Tag Archives: Safavids

The Establishment of the Qajar Dynasty in Iran

By Kyle Orton (@KyleWOrton) on 28 February 2019

Agha Mohammad Khan Qajar, founder of the Qajar dynasty (1794-1925) in Iran [source]

Gavin R.G. Hambly, a Middle East scholar and historian, wrote a paper in 1963 about the establishment of the Qajar dynasty, the second-to-last ruling House in Iran, and particularly about its first monarch, Agha Mohammad Khan. The paper is slightly revisionist about Agha Mohammad, countering the long-standing reputation of him as solely a ruthless despot. The Qajars, for all their faults, prevented the outright colonisation of Iran in the nineteenth century, and imposed an order that held the country together, albeit while losing tracts of territory on the periphery—the Caucasus and Turkmenistan to the Russians in the north, and areas in the east to the British, notably Herat, which was annexed to Afghanistan, and parts of Baluchistan and Sistan to what would later become Pakistan. This resilience of the Iranian state is largely ascribable to Agha Mohammad, argues Hambly, who showed a sense of public spirit he is rarely credited with in consciously making the lives of ordinary Iranians better. Continue reading

The Islamic State Planned For Sectarian War in Iraq From the Beginning

By Kyle Orton (@KyleWOrton) on 13 October 2017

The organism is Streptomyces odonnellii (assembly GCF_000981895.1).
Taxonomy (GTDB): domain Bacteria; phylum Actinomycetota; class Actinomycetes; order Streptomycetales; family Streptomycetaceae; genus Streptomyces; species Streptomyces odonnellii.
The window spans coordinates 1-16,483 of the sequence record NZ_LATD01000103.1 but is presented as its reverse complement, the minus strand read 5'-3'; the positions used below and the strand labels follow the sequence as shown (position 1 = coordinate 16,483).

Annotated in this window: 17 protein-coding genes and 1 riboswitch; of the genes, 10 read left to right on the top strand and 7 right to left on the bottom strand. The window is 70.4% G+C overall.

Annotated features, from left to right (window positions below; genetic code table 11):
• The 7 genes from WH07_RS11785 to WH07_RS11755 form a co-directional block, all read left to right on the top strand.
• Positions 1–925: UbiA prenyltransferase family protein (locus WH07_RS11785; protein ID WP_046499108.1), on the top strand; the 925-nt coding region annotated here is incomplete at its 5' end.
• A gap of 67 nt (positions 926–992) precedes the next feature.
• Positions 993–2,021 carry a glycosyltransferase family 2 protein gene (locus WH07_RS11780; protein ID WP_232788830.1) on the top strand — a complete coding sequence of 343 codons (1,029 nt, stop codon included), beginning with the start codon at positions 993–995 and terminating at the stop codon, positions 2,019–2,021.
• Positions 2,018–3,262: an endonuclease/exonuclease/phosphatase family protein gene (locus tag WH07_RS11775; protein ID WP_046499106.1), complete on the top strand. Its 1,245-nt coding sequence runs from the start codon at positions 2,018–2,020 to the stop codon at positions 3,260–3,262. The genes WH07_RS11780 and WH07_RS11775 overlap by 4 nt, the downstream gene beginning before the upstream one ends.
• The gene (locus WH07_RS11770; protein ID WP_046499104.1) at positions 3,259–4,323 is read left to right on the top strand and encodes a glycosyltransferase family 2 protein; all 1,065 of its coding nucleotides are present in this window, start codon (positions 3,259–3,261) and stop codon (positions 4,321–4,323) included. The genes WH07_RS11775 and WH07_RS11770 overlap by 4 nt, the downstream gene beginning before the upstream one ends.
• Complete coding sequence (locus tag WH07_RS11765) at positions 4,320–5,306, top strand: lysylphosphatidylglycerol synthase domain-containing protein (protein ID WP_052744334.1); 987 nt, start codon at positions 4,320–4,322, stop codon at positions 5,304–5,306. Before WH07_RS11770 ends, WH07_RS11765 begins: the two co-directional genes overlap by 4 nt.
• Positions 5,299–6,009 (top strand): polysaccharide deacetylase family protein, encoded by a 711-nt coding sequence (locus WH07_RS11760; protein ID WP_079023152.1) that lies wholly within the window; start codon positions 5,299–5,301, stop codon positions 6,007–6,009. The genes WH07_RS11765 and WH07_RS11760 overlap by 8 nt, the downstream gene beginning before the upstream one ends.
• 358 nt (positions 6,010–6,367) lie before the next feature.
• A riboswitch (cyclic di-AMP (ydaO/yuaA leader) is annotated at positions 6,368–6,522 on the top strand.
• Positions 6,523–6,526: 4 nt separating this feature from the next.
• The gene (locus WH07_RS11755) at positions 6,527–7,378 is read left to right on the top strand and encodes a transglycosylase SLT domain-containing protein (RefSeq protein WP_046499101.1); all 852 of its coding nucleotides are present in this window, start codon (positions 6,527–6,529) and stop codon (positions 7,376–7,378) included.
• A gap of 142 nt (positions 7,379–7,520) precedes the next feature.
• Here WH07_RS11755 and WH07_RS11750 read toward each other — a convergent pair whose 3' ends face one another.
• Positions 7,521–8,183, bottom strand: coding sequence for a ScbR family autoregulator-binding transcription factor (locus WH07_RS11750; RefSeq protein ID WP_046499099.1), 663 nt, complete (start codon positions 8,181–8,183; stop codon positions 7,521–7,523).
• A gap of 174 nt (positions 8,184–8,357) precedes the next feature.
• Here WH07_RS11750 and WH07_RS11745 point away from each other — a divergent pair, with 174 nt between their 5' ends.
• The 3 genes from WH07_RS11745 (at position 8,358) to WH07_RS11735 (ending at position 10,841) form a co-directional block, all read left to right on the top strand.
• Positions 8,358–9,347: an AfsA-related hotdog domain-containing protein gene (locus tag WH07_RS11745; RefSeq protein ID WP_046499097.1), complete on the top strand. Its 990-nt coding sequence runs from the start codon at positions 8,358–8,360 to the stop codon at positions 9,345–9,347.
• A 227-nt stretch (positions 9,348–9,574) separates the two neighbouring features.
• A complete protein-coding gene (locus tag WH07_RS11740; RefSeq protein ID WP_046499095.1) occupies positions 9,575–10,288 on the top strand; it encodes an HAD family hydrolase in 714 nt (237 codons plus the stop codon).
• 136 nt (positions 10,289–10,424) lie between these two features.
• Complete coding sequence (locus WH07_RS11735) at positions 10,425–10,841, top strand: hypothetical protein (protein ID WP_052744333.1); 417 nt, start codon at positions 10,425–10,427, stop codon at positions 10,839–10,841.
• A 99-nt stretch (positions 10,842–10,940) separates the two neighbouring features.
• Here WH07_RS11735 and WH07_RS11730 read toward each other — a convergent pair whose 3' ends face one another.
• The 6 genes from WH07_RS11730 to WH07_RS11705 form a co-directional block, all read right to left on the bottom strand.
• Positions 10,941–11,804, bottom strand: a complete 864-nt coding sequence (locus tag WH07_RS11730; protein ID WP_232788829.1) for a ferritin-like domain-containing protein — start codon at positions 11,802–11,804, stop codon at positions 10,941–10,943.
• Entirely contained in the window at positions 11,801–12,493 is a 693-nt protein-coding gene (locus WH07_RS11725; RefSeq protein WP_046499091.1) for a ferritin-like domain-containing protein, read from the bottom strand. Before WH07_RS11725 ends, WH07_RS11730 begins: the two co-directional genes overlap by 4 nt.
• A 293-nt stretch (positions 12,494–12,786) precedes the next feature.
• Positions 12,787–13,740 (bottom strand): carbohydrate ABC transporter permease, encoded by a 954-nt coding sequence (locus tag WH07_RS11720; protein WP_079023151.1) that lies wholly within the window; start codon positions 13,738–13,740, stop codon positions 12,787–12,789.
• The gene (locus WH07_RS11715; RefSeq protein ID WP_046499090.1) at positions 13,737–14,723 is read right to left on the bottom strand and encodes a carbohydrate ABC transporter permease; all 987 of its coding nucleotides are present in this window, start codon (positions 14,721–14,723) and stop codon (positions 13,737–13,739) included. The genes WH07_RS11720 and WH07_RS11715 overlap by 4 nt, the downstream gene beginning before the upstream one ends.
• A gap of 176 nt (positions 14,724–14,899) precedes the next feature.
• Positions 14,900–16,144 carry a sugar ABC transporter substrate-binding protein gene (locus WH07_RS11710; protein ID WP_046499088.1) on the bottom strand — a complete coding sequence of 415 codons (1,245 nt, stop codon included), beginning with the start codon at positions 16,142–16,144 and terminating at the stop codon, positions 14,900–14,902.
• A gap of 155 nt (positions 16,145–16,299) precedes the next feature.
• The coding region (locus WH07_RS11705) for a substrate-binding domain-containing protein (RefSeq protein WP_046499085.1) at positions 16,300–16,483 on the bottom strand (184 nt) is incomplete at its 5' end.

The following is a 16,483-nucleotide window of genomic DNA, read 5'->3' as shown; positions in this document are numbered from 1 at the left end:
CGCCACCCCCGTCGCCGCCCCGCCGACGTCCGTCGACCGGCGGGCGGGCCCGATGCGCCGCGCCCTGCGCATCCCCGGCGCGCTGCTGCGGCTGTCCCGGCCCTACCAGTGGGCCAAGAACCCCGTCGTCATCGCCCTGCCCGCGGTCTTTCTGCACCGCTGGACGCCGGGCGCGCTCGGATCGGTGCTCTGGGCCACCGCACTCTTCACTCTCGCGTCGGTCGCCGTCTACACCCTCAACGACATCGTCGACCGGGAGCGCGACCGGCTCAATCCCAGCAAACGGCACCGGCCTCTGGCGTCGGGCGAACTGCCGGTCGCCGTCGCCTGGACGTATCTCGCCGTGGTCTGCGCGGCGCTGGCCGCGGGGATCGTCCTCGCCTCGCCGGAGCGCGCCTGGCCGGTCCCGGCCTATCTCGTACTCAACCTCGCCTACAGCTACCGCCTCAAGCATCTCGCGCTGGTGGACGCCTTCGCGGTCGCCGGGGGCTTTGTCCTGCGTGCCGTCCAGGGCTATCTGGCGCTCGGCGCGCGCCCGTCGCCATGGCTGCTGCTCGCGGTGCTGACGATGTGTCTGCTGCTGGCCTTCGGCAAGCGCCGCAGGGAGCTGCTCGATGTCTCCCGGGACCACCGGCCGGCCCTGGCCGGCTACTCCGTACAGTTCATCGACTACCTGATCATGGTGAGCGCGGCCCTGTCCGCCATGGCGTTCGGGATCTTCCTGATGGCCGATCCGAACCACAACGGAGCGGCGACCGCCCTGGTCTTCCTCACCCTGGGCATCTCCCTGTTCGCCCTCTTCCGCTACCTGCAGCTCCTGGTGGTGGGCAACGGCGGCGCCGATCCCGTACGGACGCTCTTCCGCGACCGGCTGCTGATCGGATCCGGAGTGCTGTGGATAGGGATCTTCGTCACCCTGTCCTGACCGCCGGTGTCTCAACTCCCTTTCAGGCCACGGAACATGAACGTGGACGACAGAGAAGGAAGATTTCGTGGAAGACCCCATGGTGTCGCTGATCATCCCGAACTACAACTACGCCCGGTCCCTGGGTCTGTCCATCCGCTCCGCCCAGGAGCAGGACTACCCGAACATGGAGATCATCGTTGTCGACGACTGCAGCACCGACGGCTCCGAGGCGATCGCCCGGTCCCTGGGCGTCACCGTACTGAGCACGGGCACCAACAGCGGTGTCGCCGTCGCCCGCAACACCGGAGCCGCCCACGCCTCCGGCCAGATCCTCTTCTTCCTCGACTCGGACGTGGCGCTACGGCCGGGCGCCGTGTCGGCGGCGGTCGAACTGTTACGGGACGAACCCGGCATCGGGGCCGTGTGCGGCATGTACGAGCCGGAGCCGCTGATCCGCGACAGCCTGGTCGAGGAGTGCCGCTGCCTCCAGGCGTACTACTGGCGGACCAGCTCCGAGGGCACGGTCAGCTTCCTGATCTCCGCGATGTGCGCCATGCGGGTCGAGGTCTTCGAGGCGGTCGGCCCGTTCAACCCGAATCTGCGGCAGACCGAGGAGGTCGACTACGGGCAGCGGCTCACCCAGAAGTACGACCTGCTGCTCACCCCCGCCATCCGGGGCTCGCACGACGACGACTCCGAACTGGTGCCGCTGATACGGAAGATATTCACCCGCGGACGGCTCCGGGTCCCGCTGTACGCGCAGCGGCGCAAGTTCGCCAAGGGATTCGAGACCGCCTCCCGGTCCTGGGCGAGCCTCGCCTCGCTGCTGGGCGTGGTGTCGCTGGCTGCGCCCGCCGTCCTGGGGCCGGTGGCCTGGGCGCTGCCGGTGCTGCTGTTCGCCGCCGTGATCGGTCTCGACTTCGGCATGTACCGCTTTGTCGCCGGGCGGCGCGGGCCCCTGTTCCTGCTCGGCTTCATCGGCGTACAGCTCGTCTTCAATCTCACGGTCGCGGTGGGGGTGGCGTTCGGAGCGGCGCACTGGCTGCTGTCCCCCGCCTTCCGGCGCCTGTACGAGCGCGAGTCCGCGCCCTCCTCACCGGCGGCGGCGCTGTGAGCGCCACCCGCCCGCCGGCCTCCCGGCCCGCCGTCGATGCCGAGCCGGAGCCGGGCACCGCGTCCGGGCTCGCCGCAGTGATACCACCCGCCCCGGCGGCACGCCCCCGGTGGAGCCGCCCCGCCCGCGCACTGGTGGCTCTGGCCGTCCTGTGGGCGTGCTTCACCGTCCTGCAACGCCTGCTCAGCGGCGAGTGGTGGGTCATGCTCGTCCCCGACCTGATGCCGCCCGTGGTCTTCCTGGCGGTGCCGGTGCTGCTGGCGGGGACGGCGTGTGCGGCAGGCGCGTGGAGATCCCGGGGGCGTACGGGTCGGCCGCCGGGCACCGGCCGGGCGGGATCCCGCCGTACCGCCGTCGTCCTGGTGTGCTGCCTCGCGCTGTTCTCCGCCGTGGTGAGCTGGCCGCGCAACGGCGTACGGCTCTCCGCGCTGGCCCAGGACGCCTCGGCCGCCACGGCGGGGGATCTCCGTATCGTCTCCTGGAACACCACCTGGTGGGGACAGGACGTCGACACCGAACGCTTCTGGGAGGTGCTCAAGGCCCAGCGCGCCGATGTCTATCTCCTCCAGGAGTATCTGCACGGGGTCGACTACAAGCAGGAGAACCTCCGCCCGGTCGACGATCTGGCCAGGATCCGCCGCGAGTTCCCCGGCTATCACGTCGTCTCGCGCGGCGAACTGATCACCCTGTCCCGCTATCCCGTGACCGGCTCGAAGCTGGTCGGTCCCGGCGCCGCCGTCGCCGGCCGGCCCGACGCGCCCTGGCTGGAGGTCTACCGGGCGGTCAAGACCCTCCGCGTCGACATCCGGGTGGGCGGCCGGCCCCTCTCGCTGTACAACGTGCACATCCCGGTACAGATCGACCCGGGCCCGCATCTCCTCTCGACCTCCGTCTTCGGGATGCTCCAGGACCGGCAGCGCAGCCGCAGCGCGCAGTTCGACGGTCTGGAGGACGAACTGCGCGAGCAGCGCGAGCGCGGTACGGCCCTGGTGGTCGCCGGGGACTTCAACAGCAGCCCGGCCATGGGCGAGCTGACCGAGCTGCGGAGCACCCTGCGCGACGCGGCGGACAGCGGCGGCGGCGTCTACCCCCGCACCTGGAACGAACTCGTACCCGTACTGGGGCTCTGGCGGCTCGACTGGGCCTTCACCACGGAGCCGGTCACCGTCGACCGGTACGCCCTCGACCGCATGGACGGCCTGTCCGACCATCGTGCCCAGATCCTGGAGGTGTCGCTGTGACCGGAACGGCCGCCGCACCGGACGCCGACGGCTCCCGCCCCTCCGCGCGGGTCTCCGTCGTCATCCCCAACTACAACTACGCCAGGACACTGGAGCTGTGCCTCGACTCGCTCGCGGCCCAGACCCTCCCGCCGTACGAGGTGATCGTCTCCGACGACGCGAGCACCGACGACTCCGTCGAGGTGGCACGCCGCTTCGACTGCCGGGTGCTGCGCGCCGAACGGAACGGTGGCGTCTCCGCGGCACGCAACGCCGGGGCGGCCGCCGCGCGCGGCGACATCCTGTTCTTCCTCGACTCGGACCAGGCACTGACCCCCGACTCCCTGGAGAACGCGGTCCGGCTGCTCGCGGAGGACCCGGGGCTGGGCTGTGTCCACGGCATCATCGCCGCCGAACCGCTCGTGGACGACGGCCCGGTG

The Iraqi Kurdish authorities arrested Mustafa Haji Muhammad Khan (Hassan Ghul) on 23 January 2004. Khan had been dispatched to Iraq by Nashwan Abdulbaqi (Abd al-Hadi al-Iraqi), one of the key military officials of al-Qaeda “central” (AQC), to function as AQC’s intermediary with Ahmad al-Khalayleh (Abu Musab al-Zarqawi), the founder of the Islamic State movement. Khan replaced Abdallah al-Kurdi, the first envoy sent by Abdulbaqi. Al-Kurdi had failed to establish any footing to do his job effectively, but Khan, a battle-hardened jihadist from Baluchistan, earned a measure of respect from al-Khalayleh and facilitated a productive conversation between AQC and al-Khalayleh. Al-Khalayleh, possessed of a pathological anti-Shi’ism, wrote a seventeen-page memo to Usama bin Ladin explaining his strategy to defeat the Americans by starting a total war between the sects in Iraq. That memo, in digital form, was given to Khan, and Khan had it in his possession when he was captured. The letter was translated and publicized by the State Department, and is reproduced below with minor editions for clarity and some interesting sections highlighted in bold. Continue reading